Plasma levels of DHEAS, FSH, LH, oestradiol, progesterone, prolactin, SHBG and testosterone were measured by commercial ElectroChemiLuminescent immunoassays on a Modular Analytics E170 analyser (Roche Diagnostics GmbH, Mannheim, Germany) using the prescribed assay calibrators and performed according to the manufacturer’s protocol. The specific assays used were: DHEA-S (03000087; CalSet 03000095), FSH (11775863; CalSet II 03032680), LH (11732234; CalSet II 03561097), Estradiol II (03000079; CalSet II 03064921), Progesterone II (12145383; CalSet 12145391), Prolactin II (03203093; CalSet 03277356), SHBG (03052001: CalSet 03052028) and Testosterone II (05200067; CalSet II 05202230). Details of the immunoassays are provided in the Supplementary Information. Free androgen index (FAI) was calculated as (testosterone/sex hormone-binding globulin) × 100.12 Individual sex hormone measures were fitted in a regression model against age, sex, BMI, phase of menstrual cycle (for females, as a categorical variable), menopausal status, after which the residuals were transformed to approximate a normal distribution (either through log, square-root or inverse rank normal transformation) and outliers more than four standard deviations from the mean were removed. Single nucleotide polymorphism (SNP) beta estimate effect sizes are quoted as a per-allele standard deviation change in the covariate-adjusted transformed residuals. The number of individuals included in the analysis of each hormone was 2899 for DHEAS, 2906 for oestradiol, 2699 for FAI, 2885 for FSH, 2881 for LH, 2865 for prolactin, 2689 for progesterone, 2913 for SHBG and 2657 for testosterone (differences in the numbers for FAI and testosterone are accounted for by removal of outliers prior to inclusion in the GWAS).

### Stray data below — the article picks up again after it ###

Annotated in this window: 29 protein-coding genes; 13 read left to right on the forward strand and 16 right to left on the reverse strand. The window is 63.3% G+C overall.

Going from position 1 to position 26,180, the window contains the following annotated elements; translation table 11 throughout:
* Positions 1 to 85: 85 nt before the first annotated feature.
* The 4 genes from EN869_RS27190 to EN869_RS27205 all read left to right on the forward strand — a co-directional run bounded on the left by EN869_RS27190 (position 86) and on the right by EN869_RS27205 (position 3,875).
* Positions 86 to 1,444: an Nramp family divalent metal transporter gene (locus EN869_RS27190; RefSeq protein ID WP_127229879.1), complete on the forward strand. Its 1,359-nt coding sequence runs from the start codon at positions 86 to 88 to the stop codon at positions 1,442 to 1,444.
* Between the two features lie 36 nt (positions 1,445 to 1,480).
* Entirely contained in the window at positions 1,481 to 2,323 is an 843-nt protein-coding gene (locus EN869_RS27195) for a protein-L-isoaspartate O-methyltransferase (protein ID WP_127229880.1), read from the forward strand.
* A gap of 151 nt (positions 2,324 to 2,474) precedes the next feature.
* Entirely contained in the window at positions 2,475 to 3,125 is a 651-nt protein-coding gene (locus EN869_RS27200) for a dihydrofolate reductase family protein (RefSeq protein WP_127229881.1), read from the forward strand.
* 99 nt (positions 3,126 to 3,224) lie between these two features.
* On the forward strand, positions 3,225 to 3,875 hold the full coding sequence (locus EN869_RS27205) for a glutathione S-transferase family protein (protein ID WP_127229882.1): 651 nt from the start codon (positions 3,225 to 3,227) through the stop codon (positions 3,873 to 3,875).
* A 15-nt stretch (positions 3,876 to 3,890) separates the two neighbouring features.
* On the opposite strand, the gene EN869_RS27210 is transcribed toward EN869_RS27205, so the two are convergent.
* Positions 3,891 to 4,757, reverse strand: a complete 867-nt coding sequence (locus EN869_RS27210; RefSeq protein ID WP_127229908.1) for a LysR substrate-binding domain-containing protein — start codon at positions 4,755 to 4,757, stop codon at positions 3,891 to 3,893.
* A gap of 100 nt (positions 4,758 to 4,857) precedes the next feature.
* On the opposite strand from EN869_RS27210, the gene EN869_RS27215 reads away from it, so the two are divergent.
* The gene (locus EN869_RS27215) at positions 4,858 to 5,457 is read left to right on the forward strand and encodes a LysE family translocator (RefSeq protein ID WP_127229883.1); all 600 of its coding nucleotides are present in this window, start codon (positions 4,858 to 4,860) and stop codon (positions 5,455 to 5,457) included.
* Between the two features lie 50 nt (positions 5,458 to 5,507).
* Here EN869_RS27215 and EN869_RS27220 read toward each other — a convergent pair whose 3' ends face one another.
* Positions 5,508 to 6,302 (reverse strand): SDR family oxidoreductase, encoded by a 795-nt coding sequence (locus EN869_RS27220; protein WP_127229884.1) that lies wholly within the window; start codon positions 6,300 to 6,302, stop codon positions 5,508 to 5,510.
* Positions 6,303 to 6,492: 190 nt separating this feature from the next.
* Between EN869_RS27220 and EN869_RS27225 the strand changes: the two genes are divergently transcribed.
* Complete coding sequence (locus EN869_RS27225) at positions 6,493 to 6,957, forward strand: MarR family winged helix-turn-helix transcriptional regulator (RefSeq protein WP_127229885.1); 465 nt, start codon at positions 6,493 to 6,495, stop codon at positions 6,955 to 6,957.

Genotyping of the TwinsUK dataset was done with HumanHap300, HumanHap610Q, HumanHap1M Duo and HumanHap1.2M Duo 1M arrays. Imputation was done in two datasets (n=2040 from the HumanHap300 array; n=3614 from the HumanHap610Q, HumanHap1M Duo and 1.2M Duo 1M arrays) which were then merged with GTOOL. We performed imputation for Twins UK study subjects based on 1000 Genomes data as described previously.13 This involved estimating the phase of contiguous variants in the subjects using the haplotypes calculated from the 1000 Genomes Project consisting of 1094 individuals and 2188 haplotypes and the program MACH 1.0.16. The variants in the build-37 November 2010 release of 1000 Genomes (Phase 1-α interim) were imputed into the phased haplotypes using MINIMAC. This resulted in 37 426 733 imputed SNPs. We excluded SNPs that were imputed with an r2imp<0.5. This left 10 879 115 SNPs and after filtering for minor allele frequency (MAF)>0.01 the number fell to 7 879 351. We used a multi-ethnic reference panel that included 381 Europeans (including 98 Tuscans), 181 Americans, 246 Africans and 286 Asians to improve the quality of imputation, particularly at lower frequency variants.14